I like driving stuff hard, even when it’s to my detriment. I mean, why build it if you’re not going to beat on it? My problem is that I’m a lot more enthusiastic in the driving department than I am in the engine-building department. Asking me to repair an engine is kind of like asking Barney Fife to fly the space shuttle. I know just enough to land myself in the dog house and that’s kind of where I am now.
After driving the pee-turkey out of our ’75 Chevy NASCAR Laguna for the past three years, the engine gave up the ghost. I’ve been driving the 408-cube solid-roller small-block on a nearly daily basis to work, to the grocery store, on local errands, to Las Vegas, to Phoenix, and most recently, through a three-and-a-half-hour, world-famous L.A. traffic jam. And it was the traffic jam from hell that sent my motor to hell. I was shaking my head in disbelief on this one. I’ve autocrossed it, drag raced it, and road raced it not to mention stretched its legs on the highway at triple-digit speed more times than I can count.
Just a few miles from home, I started hearing valvetrain noise. This engine has been great in a lot of ways, and it’s never needed a valve lash adjustment, however, on that last drive home it sounded like it needed one. I couldn’t complain, seeing how I’d piled on 12,000 really hard miles. I parked the ’Guna in the garage, nose-out, thinking I’d make a quick fix that weekend and be out on the road again.
As we began digging into the valvetrain, it became obvious that things were far worse than I thought.
I hadn’t adjusted valve lash in years and never on a solid roller. I needed adult supervision, so I called my buddy, Andy Mitchell of Outlaw Racing Engines. Andy has helped me with a bunch of engines over the years (FYI: he didn’t build this one), and we always have a blast when we get together. As we began digging into the valvetrain, it became obvious that things were far worse than I thought. The roller on one lifter had flat-spotted the needle bearings, which puked en masse into the oil pan. The lifter then took out the cam lobe and became seized in the lifter bore after it overheated. We ended up taking the lifter out with a pair of Vise-Grips. Ughh. It’s one of those failures somewhere in that zone between utterly catastrophic and fix-it-over-the-weekendbut at least we were having some fun doing the post mortem. Fortunately, the motor isn’t toast, but it needs enough work that it’s giving me that new engine jones.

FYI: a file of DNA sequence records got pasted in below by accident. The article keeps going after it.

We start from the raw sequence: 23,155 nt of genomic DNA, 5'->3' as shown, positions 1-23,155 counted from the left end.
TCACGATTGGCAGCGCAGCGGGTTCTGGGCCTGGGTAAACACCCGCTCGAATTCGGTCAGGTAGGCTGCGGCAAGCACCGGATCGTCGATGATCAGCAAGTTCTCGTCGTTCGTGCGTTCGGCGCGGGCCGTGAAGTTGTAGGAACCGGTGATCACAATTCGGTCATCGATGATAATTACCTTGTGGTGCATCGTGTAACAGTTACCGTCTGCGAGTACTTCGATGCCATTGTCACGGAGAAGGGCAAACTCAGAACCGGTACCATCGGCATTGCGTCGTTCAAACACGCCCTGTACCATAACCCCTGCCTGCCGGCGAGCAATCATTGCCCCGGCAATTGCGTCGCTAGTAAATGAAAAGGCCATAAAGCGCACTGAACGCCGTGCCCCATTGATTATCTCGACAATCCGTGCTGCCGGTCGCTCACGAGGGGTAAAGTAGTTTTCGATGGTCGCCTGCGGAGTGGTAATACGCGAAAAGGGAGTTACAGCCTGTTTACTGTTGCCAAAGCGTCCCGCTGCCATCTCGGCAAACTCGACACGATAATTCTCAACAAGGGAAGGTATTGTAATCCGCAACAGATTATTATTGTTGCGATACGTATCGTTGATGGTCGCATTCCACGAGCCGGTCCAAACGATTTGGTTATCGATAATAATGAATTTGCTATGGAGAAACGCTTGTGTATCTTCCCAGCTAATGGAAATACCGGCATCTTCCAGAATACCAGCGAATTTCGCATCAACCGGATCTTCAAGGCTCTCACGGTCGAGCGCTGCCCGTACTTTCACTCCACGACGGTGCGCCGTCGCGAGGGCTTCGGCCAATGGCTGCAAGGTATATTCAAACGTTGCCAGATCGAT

You know the feeling. You’ve had the same motor for a few years; first you get used to the power, then you get bored with it. If you’re unlucky, you lose a race or it breaks. I know guys who have even committed engine suicide just so they can build another one that’s stronger. All or most of this 408 will live to see another day. The Scat rotating assembly, AFR heads, Air-Gap intake, Holley carb, Performance Distributors HEI, and COMP Gold rocker arms are all as good as the day they were first fired, and they’ll be a great basis for the start of something new. Heck, as far as I can tell, the block only really needs one lifter bore to be bushed. But this big sled needs something more potent than 560 hp, and this combo is maxed out.
My takeaway from the experience is that I like having a solid-roller motor. Nothing beats the mechanical sound and fury of roller tappets on a big cam especially in a NASCAR-looking beast like the Laguna. The other lesson I get is that if you want to be the big dog on the street, stuff is gonna happen. You buy the ticket, and you take the ride. Bad parts fail, but more importantly, good parts fail if you beat the crap out of them long enough. I’m actually looking forward to the next challenge, and when I figure it out, you’ll see it here!